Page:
You come home from a nice relaxing vacation (or a hard day at work), flip through the pile of mail you grabbed from the mailbox, and it hits you right between the eyes…the envelope with the return address that starts with three big bold letters…IRS. The blood drains from your face, your palms get clammy, you get a knot in your stomach, and you think “am I going to jail?”
Hopefully this hasn’t happened to you, but I’m here to tell you that if you do get an envelope from the IRS, you most probably aren’t going to jail (but if you do, I’ll come visit!). The IRS sends millions of letters and notices to taxpayers each year, for various reasons, and recently came out with Summertime Tax Tip 2011-22, which is titled “Eight Tips for Taxpayers Who Receive an IRS Notice”. For tax professionals like me, who have seen our share of notices, it doesn’t even raise the blood pressure to have to address a notice on behalf of our clients. For people who have never received a notice before, it can be an extremely stressful thing, even if it ultimately turns out that IRS was wrong. Just seeing that envelope can make ones heart skip a beat or two.
IRS gives eight tips, but I’d like to add a ninth, by adding one of my own, which is, open the envelope, and reply if requested. I can’t tell you how many times over the years I’ve had a client hand me an envelope (or two or three or more) from IRS that’s unopened and/or unanswered. Read my post from 7/11/11 (“I Thought I Was Getting A Refund!) and you’ll see a scary example of what kind of a mess will result from ignoring notices from IRS. And now, on to some of IRS’s tips!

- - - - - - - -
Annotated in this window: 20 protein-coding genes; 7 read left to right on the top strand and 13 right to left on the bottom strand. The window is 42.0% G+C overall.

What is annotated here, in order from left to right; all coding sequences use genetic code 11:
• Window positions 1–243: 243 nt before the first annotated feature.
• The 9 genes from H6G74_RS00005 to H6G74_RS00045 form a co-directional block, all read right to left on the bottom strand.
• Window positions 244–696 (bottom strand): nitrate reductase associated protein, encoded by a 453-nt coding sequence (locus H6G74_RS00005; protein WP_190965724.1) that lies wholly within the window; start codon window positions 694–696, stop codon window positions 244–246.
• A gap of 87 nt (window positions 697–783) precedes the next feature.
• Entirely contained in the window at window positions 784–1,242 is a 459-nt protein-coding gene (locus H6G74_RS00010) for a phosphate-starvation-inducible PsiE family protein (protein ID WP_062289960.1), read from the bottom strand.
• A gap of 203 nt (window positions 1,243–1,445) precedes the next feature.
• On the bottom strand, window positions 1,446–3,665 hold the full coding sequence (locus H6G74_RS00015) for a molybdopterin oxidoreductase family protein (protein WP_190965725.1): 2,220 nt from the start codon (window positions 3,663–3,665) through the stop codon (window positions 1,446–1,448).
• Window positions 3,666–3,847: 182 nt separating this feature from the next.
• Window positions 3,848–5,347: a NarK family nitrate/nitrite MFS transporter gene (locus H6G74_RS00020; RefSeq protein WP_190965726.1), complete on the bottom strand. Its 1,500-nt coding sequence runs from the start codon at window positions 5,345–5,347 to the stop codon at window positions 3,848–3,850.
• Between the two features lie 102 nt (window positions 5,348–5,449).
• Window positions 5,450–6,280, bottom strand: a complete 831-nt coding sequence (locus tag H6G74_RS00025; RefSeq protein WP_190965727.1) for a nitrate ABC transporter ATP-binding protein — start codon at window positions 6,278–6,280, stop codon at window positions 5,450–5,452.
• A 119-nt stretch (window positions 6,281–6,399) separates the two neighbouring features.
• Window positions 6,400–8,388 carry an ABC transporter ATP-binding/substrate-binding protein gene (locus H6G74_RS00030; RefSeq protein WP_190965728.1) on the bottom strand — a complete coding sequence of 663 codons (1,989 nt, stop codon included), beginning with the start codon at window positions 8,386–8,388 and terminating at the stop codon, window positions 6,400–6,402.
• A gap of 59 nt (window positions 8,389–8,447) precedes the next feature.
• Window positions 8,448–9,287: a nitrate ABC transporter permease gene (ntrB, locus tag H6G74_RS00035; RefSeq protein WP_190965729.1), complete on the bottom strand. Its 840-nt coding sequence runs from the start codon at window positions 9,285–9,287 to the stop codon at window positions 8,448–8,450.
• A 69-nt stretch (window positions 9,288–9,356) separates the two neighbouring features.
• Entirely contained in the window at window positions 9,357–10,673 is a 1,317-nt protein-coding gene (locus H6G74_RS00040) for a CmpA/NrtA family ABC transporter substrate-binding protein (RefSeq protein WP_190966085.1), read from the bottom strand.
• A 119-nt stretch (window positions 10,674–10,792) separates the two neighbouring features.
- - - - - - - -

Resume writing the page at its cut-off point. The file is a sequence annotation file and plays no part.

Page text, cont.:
-“Don’t panic”-this sounds pretty basic and straightforward, and it is. As IRS points out “many of these letters can be dealt with simply and painlessly”, and as I said earlier, a letter from IRS is not a jail sentence, so stay calm.
-“Each letter and notice offers specific instructions on what you need to do to satisfy the inquiry”-in other words, read! Unfortunately, too often I’ve found this to be a problem in general…people don’t read things, and that creates or intensifies problems needlessly (not to mention creating more stress). Take the time to read the letter/notice from start to finish. If you don’t want to do that, have your friendly neighborhood CPA read it for you, and help you.
-“If you receive a correction notice, you should review the correspondence and compare it with the information on your return”-IRS isn’t correct 100% of the time, but the only way to know if they are or not is to compare what they sent against what’s on the return.
These are just a few of IRS’s tips for what to do when a notice is received. What experiences have you had with correspondence from IRS? Please leave a comment, and let me know if there are any topics you’d like me to write about in the future. And please feel free to forward this article to a friend in need.